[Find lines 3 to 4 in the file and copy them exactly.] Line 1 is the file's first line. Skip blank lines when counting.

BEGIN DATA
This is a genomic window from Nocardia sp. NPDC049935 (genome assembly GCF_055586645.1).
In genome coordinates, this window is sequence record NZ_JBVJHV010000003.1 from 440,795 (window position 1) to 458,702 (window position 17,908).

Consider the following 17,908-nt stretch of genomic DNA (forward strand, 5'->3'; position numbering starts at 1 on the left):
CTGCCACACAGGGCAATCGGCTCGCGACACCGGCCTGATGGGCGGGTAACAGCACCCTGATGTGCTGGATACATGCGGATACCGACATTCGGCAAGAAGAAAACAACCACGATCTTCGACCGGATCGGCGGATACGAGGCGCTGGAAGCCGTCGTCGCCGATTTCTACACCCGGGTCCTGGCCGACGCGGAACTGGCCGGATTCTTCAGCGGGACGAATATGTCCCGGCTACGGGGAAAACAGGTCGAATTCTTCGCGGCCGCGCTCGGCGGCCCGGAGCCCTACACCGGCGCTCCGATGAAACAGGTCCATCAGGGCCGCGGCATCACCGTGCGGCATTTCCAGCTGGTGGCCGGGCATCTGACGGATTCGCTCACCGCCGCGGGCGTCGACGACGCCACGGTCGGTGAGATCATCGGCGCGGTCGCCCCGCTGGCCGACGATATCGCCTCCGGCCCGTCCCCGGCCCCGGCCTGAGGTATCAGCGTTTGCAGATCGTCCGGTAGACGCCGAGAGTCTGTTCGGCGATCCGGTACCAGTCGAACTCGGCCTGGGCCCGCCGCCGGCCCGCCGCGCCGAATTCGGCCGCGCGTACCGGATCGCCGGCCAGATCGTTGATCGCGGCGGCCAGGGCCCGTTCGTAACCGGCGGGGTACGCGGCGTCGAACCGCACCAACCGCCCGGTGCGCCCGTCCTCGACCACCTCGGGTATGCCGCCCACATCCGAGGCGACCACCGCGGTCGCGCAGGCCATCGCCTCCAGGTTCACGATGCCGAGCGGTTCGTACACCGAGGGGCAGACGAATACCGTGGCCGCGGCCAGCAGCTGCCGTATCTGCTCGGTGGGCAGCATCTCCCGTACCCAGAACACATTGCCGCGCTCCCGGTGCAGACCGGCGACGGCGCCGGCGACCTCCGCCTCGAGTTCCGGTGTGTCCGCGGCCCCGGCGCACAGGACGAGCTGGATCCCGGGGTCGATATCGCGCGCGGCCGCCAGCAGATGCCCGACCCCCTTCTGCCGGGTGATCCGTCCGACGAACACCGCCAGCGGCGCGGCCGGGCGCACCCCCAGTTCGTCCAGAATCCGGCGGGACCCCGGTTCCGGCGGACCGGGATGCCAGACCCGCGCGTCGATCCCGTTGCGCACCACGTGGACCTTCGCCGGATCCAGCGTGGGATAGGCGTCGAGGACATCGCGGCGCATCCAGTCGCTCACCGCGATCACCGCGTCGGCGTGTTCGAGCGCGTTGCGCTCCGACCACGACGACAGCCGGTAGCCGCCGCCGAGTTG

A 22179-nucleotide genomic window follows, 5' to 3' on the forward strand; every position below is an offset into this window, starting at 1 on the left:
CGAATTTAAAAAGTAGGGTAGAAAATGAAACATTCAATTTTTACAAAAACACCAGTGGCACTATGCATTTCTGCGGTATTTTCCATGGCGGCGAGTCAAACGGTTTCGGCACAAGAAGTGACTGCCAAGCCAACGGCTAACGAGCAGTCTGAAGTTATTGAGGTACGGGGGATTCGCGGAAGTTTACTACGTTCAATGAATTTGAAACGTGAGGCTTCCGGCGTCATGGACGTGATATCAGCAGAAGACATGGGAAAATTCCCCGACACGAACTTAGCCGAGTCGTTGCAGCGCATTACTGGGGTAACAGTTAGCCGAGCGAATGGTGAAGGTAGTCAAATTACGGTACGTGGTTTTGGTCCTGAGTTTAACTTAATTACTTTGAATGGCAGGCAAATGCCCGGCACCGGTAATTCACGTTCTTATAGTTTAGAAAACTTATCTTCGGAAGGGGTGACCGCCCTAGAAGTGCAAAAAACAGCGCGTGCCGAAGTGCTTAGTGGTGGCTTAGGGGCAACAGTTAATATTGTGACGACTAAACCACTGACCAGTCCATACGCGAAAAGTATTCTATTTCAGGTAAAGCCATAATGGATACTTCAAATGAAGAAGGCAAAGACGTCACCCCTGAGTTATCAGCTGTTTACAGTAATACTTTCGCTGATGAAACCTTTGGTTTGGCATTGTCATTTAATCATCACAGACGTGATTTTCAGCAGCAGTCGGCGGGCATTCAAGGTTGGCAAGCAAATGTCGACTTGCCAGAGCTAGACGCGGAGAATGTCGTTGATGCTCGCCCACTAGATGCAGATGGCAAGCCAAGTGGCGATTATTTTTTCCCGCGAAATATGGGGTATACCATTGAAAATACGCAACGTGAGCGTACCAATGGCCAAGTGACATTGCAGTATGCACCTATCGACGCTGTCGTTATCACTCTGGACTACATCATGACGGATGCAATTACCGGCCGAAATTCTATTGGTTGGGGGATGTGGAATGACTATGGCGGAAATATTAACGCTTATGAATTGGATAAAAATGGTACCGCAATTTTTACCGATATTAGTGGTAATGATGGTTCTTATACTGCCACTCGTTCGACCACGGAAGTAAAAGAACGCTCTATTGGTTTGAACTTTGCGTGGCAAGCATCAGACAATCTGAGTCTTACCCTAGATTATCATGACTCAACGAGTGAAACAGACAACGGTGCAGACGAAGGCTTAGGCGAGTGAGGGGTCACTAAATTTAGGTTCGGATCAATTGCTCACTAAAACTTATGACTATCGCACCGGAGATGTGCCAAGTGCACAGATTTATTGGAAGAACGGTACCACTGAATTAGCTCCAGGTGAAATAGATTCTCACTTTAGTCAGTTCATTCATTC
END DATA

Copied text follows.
Consider the following 17,908-nt stretch of genomic DNA (forward strand, 5'->3'; position numbering starts at 1 on the left):
CTGCCACACAGGGCAATCGGCTCGCGACACCGGCCTGATGGGCGGGTAACAGCACCCTGATGTGCTGGATACATGCGGATACCGACATTCGGCAAGAAGAAAACAACCACGATCTTCGACCGGATCGGCGGATACGAGGCGCTGGAAGCCGTCGTCGCCGATTTCTACACCCGGGTCCTGGCCGACGCGGAACTGGCCGGATTCTTCAGCGGGACGAATATGTCCCGGCTACGGGGAAAACAGGTCGAATTCTTCGCGGCCGCGCTCGGCGGCCCGGAGCCCTACACCGGCGCTCCGATGAAACAGGTCCATCAGGGCCGCGGCATCACCGTGCGGCATTTCCAGCTGGTGGCCGGGCATCTGACGGATTCGCTCACCGCCGCGGGCGTCGACGACGCCACGGTCGGTGAGATCATCGGCGCGGTCGCCCCGCTGGCCGACGATATCGCCTCCGGCCCGTCCCCGGCCCCGGCCTGAGGTATCAGCGTTTGCAGATCGTCCGGTAGACGCCGAGAGTCTGTTCGGCGATCCGGTACCAGTCGAACTCGGCCTGGGCCCGCCGCCGGCCCGCCGCGCCGAATTCGGCCGCGCGTACCGGATCGCCGGCCAGATCGTTGATCGCGGCGGCCAGGGCCCGTTCGTAACCGGCGGGGTACGCGGCGTCGAACCGCACCAACCGCCCGGTGCGCCCGTCCTCGACCACCTCGGGTATGCCGCCCACATCCGAGGCGACCACCGCGGTCGCGCAGGCCATCGCCTCCAGGTTCACGATGCCGAGCGGTTCGTACACCGAGGGGCAGACGAATACCGTGGCCGCGGCCAGCAGCTGCCGTATCTGCTCGGTGGGCAGCATCTCCCGTACCCAGAACACATTGCCGCGCTCCCGGTGCAGACCGGCGACGGCGCCGGCGACCTCCGCCTCGAGTTCCGGTGTGTCCGCGGCCCCGGCGCACAGGACGAGCTGGATCCCGGGGTCGATATCGCGCGCGGCCGCCAGCAGATGCCCGACCCCCTTCTGCCGGGTGATCCGTCCGACGAACACCGCCAGCGGCGCGGCCGGGCGCACCCCCAGTTCGTCCAGAATCCGGCGGGACCCCGGTTCCGGCGGACCGGGATGCCAGACCCGCGCGTCGATCCCGTTGCGCACCACGTGGACCTTCGCCGGATCCAGCGTGGGATAGGCGTCGAGGACATCGCGGCGCATCCAGTCGCTCACCGCGATCACCGCGTCGGCGTGTTCGAGCGCGTTGCGCTCCGACCACGACGACAGCCGGTAGCCGCCGCCGAGTTG